Law change seen powering RES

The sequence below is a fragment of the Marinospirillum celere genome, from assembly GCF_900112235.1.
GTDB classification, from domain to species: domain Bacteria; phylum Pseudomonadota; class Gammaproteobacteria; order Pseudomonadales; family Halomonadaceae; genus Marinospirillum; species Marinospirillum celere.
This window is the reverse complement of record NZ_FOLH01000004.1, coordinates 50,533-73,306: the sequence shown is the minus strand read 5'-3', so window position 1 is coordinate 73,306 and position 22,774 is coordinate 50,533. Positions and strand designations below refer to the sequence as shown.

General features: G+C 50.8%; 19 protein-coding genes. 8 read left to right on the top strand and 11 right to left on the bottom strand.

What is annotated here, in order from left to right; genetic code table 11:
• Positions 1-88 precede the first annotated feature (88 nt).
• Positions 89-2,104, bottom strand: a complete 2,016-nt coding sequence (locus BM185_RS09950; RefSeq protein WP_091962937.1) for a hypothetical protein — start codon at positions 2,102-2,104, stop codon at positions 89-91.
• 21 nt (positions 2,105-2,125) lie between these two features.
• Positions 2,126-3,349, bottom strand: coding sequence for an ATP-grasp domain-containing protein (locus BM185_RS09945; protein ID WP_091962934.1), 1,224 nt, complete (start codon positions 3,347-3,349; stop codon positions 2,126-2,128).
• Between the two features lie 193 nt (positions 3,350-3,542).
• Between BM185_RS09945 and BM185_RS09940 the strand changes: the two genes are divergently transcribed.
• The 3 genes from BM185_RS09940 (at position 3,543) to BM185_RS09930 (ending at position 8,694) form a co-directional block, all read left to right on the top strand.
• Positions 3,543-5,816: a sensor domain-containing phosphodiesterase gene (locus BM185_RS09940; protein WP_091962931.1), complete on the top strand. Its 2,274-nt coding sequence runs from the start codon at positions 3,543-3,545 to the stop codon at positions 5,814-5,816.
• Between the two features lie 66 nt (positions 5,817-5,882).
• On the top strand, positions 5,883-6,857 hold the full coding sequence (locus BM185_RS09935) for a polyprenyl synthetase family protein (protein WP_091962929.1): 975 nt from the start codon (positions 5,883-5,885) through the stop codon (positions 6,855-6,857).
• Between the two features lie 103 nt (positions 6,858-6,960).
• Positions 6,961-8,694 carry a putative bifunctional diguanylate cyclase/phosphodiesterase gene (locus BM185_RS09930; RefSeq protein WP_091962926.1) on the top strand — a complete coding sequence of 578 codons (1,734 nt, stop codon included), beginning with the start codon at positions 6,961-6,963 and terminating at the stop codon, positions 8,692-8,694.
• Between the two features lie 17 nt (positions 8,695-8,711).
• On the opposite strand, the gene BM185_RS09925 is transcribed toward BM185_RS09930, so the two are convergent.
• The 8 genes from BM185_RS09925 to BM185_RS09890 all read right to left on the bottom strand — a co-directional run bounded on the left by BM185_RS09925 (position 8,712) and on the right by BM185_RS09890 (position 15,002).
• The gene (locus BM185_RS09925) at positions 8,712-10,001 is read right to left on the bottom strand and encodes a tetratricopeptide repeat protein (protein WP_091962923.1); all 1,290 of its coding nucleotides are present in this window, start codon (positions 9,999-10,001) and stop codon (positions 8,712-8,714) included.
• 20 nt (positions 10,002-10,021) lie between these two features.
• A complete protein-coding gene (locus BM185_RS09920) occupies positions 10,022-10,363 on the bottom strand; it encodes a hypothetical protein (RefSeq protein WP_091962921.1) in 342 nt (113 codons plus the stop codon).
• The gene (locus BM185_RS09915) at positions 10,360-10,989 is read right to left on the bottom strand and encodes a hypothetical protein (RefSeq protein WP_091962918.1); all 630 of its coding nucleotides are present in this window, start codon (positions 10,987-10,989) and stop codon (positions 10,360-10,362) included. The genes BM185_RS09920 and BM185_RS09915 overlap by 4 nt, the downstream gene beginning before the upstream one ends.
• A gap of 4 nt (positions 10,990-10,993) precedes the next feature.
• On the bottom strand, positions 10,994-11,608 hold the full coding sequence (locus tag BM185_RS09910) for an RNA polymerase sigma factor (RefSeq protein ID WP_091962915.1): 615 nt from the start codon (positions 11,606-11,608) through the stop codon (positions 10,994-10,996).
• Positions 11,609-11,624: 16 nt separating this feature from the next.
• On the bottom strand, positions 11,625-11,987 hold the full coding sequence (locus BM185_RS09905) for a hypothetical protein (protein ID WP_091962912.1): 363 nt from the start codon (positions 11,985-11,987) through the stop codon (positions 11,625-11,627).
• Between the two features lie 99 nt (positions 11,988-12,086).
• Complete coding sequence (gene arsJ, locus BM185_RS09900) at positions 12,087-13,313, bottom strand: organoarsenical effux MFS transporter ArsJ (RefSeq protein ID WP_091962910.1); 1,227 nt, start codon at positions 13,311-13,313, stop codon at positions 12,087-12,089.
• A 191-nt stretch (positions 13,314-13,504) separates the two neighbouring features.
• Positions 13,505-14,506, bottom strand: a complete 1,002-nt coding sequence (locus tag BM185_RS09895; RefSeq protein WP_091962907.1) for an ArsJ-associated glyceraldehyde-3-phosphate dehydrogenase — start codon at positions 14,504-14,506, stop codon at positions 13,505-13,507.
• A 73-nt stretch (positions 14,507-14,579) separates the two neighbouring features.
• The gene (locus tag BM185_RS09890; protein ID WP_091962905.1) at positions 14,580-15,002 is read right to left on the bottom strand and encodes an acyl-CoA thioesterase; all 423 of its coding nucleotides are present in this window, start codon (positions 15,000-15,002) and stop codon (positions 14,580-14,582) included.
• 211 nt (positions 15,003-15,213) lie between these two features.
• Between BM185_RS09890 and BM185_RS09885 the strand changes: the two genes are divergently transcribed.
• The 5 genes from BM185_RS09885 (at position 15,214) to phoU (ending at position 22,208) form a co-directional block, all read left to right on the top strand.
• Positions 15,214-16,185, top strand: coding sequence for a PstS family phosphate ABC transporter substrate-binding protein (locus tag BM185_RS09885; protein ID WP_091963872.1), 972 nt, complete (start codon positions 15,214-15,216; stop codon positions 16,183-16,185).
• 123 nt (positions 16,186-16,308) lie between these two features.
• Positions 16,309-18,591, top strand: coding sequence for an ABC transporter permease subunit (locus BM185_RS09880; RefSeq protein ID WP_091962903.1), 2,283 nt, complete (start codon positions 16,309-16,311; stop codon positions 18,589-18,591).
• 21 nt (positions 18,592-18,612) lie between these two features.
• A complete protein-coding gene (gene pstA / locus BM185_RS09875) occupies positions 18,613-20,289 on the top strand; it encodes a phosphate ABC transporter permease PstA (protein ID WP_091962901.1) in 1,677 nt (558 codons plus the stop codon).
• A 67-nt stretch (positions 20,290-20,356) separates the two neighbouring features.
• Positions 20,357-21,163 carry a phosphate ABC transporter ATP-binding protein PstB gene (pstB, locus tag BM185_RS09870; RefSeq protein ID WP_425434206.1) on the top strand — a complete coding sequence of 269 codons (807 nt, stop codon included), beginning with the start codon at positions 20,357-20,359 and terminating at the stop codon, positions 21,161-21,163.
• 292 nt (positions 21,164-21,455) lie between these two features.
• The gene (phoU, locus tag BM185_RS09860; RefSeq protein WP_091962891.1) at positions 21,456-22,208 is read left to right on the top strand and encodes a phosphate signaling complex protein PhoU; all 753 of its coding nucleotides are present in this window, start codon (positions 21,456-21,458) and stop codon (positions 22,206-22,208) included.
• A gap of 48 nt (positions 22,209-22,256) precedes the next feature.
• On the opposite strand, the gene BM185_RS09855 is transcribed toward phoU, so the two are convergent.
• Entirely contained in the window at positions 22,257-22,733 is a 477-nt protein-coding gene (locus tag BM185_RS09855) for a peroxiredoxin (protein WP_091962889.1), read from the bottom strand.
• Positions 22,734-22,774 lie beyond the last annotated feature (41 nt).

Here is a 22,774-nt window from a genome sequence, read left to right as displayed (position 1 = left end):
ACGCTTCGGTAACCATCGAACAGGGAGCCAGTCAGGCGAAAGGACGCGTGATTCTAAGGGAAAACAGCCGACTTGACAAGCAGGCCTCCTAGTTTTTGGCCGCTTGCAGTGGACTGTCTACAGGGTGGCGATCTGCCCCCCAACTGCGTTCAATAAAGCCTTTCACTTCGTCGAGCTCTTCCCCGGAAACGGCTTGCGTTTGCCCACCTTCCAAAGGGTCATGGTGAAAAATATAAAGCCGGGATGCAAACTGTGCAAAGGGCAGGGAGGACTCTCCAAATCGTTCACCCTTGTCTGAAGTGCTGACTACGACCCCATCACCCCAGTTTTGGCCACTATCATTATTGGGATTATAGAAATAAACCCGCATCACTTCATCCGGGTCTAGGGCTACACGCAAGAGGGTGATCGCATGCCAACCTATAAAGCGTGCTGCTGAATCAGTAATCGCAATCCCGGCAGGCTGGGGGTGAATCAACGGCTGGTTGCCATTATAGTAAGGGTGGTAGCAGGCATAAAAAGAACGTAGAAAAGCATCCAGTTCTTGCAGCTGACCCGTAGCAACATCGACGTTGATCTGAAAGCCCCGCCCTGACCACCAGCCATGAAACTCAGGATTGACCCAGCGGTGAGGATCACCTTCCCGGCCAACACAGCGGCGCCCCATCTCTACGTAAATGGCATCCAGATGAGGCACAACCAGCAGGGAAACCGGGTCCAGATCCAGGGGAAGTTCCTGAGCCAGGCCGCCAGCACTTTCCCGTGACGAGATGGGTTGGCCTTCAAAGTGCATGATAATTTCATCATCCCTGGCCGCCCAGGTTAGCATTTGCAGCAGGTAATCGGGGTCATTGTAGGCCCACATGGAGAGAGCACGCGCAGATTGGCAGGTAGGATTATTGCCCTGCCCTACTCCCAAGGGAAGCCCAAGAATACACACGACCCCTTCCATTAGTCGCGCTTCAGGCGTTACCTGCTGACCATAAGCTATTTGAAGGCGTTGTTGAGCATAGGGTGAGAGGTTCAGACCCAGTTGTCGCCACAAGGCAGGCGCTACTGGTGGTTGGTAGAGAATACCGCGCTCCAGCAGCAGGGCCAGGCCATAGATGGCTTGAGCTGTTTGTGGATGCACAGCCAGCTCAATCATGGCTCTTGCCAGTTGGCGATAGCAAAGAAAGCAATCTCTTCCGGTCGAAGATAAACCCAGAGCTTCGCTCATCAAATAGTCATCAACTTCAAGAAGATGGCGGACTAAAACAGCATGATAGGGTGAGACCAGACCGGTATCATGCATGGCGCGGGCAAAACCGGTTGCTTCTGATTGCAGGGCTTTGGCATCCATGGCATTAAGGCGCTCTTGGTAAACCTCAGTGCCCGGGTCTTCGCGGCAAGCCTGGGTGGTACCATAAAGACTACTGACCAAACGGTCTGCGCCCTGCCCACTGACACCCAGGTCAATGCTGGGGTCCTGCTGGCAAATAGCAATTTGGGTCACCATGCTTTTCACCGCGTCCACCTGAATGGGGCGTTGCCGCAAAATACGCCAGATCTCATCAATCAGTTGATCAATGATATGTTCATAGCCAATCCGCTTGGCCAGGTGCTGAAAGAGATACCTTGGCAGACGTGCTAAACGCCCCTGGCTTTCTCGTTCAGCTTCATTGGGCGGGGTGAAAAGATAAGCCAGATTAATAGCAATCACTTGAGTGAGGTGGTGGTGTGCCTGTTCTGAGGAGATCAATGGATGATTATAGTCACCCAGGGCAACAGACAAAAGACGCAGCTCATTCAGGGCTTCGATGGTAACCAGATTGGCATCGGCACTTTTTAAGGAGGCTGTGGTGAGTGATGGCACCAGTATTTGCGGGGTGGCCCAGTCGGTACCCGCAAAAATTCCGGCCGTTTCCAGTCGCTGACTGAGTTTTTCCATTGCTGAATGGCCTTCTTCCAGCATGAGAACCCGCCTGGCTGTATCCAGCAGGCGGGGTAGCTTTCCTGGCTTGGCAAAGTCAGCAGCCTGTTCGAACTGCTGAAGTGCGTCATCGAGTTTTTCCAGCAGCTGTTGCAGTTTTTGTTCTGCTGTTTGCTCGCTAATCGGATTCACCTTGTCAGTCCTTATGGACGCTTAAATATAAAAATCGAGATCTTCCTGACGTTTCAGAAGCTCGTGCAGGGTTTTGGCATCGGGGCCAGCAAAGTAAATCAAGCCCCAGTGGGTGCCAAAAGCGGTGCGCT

The Development Ministry said yesterday recent legislative changes will speed up the increased use of renewable energy sources (RES) by cutting red tape and introducing incentives, as Greece remains among the European Union laggards in adopting green power. The new law will allow for the faster implementation of investment plans in the sector and pave the way for more photovoltaic systems and their connection to a central grid, the Development Ministry said. «We want 2009 to be the year of RES in the energy department for the government,» Development Minister Costis Hatzidakis said yesterday after a Cabinet meeting. Other changes include the introduction of a program allowing for the placement of solar power units on roofs belonging to households and businesses. According to government data, Greece is closing the RES gap with its EU peers in a trend it expects to continue. «From 2004 until 2008, we have tripled the the installed RES capacity from some 450 megawatts to more than 1,400 MW,» the minister said. Interest shown by investors in Greece – one of the sunniest and windiest countries in the EU – has been strong but bureaucracy has been cited as a key reason for holding up investment plans. Figures from the European Commission show that 6.9 percent of the energy consumed in Greece came from RES versus the EU average of 8.7 percent. By 2020, Greece needs to meet 18 percent of its total power needs with RES, according to a goal set by Brussels. Applications for some 42 gigawatts (GW) in RES development have been filed by investors and are awaiting approval by state bodies. Greece is optimistic it will reduce this backlog soon. «In the near future, the ministry estimates that projects involving some 5 to 7 GW of wind parks and 2 GW of photovoltaic energy will be carried out,» said a source.

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